The connection between abdominal obesity and depression in men was found by all three depression indicators. A possible mechanism behind abdominal obesity and depression may be stress.42, 43, 44, 45 A possible physiological mechanism behind abdominal obesity and depression may be cortisol secretion, which is regulated by the hypothalamic–pituitary–adrenal axis.42, 43 Increased levels of cortisol have been observed during stress44 and depression.45 As a way to cope with stress some individuals are prone to consume alcohol and to eat unhealthy foods,22 which is associated with abdominal obesity35 and depression.46 This was supported in this study by the observation that crude ORs decreased when analyses were controlled for unhealthy behaviours. Physical inactivity is also closely related to the development of abdominal obesity35, 47, 48 and physical inactivity may decrease psychological well-being.29 Regular physical activity is associated with psychological well-being due to increased secretion of endorphins after exercise.30 Unhealthy dietary habits involving, for example, infrequent consumption of fruit, berries and vegetables have been shown to be associated with abdominal obesity.35 These foods are rich, for example, in folic acid, and their low intake may predispose to psychiatric disorders such as depression.31 Additionally, infrequent consumption of fish resulting in a low intake of w-3 fatty acids has been shown to be associated with depression.49 On the other hand, depressed subjects might have poor appetite, and their diet might be inadequate and unbalanced. Abdominal obesity might thus be an indicator of unhealthy habits associated with depression, but the direction of the causality between abdominal obesity and depression cannot be exactly assessed in this cross-sectional study setting.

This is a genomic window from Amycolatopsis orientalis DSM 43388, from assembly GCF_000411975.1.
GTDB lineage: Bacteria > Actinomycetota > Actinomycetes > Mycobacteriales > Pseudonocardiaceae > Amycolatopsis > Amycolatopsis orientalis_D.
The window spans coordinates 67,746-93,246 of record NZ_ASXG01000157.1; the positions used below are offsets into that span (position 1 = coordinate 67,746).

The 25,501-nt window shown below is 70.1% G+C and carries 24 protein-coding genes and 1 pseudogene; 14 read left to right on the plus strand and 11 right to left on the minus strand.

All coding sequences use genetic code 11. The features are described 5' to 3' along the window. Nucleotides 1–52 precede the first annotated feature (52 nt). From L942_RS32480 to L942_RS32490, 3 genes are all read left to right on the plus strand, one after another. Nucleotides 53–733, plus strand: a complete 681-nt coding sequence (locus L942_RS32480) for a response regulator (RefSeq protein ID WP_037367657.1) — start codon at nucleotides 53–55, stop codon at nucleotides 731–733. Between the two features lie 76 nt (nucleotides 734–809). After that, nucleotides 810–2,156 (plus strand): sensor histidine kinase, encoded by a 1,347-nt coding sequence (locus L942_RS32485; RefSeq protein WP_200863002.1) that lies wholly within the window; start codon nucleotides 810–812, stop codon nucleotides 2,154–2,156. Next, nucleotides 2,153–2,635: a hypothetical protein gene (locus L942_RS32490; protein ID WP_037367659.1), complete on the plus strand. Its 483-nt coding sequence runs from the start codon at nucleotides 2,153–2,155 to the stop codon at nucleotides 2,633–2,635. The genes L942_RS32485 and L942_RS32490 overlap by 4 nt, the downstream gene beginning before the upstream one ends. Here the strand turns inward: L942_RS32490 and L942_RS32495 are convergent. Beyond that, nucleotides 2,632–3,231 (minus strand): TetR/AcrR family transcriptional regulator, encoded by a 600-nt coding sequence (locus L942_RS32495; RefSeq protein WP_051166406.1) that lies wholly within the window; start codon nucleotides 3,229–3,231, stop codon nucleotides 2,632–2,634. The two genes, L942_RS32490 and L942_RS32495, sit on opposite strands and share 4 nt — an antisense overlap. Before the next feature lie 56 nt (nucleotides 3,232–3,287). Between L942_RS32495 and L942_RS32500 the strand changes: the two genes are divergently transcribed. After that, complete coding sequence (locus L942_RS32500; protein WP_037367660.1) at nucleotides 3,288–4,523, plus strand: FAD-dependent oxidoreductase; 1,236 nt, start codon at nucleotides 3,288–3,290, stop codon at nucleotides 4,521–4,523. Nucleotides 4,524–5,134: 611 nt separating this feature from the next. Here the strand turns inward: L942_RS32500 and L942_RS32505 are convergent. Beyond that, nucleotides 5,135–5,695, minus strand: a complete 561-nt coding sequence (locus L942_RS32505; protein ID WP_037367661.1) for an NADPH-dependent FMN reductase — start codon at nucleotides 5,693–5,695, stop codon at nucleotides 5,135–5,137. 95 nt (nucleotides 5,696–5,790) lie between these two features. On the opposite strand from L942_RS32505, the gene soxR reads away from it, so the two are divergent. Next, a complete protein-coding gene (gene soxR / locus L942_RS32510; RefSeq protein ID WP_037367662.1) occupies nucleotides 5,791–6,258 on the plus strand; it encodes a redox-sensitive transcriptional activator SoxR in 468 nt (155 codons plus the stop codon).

The use of antidepressants was quite rare compared to the result from the HSCL-questionnaire. In the HSCL-25, the prevalence of depression was 12% in male subjects and 17% in female subjects, while only 2% of male and female subjects used antidepressants. The subjects using antidepressants probably had more severe depression than those having depressive symptoms measured by the HSCL. That is also why the results are somewhat inconsistent depending on the assessment of depression. An association between weight gain and depression was found among women who used antidepressants. Some antidepressive drugs such as tricyclics often produce weight gain, while serotonergic antidepressants do not cause weight gain.50 The proportion of the users of the antidepressants was also high among men with abdominal obesity. The antidepressants may have contributed to the increase in abdominal fat, although in this study most of the subjects who reported the type of the antidepressant did not use drugs causing weight gain. Thus, when treating depression with antidepressive drugs it is important to take into account the possible influence on weight and to choose a drug that does not cause weight gain.